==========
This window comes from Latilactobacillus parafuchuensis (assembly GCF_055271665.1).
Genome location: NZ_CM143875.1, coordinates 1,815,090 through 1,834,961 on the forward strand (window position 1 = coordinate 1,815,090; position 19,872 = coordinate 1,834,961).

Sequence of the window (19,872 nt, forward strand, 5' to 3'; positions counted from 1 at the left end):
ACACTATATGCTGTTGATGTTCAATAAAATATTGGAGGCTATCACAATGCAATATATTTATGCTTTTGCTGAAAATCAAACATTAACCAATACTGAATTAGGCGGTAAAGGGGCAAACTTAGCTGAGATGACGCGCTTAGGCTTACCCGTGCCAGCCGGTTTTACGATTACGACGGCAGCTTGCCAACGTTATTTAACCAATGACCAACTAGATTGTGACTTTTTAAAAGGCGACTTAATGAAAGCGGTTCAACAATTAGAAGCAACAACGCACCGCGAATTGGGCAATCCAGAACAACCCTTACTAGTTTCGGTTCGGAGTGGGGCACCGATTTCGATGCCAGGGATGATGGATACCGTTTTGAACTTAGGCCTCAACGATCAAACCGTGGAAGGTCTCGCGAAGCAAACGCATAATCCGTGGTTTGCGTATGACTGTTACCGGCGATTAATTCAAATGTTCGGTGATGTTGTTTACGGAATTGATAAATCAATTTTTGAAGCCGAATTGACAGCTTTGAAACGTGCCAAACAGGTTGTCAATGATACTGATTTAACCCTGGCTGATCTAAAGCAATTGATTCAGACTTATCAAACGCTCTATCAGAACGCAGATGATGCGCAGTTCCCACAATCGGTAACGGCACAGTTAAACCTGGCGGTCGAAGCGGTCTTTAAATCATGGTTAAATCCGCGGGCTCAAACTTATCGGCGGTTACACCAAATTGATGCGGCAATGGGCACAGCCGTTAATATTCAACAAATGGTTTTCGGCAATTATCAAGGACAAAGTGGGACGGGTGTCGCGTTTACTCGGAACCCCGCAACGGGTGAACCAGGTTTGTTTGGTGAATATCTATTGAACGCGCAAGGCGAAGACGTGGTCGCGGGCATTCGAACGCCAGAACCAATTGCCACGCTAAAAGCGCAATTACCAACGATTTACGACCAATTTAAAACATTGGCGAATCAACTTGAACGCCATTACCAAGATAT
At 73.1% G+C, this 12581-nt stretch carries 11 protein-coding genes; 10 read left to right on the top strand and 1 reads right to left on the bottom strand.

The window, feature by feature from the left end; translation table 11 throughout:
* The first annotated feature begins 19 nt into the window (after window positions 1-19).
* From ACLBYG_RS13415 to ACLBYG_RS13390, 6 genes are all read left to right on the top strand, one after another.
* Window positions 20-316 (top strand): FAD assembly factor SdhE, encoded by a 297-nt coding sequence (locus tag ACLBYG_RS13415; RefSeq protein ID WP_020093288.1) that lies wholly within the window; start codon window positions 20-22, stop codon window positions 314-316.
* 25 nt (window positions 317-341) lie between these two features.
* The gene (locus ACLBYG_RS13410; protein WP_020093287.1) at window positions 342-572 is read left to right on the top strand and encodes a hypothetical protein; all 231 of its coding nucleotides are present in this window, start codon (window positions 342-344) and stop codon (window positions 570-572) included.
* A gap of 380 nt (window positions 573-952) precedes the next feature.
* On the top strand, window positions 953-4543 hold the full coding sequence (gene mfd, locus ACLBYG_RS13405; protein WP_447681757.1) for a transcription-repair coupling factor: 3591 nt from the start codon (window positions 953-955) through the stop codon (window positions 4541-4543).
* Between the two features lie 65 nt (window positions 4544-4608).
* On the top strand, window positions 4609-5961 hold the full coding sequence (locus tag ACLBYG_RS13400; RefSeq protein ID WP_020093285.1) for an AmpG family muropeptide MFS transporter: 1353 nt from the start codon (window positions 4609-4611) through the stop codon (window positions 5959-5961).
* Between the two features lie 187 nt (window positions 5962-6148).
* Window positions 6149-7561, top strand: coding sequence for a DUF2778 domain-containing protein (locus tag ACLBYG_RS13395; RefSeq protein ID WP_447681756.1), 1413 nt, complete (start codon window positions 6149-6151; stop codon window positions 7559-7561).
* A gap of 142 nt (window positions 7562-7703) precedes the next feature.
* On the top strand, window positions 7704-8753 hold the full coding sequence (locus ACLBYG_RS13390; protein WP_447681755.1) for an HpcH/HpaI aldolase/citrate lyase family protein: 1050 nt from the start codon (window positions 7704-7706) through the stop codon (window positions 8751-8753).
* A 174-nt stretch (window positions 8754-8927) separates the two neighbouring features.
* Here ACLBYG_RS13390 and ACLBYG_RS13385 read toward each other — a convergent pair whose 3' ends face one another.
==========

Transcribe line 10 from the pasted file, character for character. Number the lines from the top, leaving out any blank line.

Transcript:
* 25 nt (window positions 317-341) lie between these two features.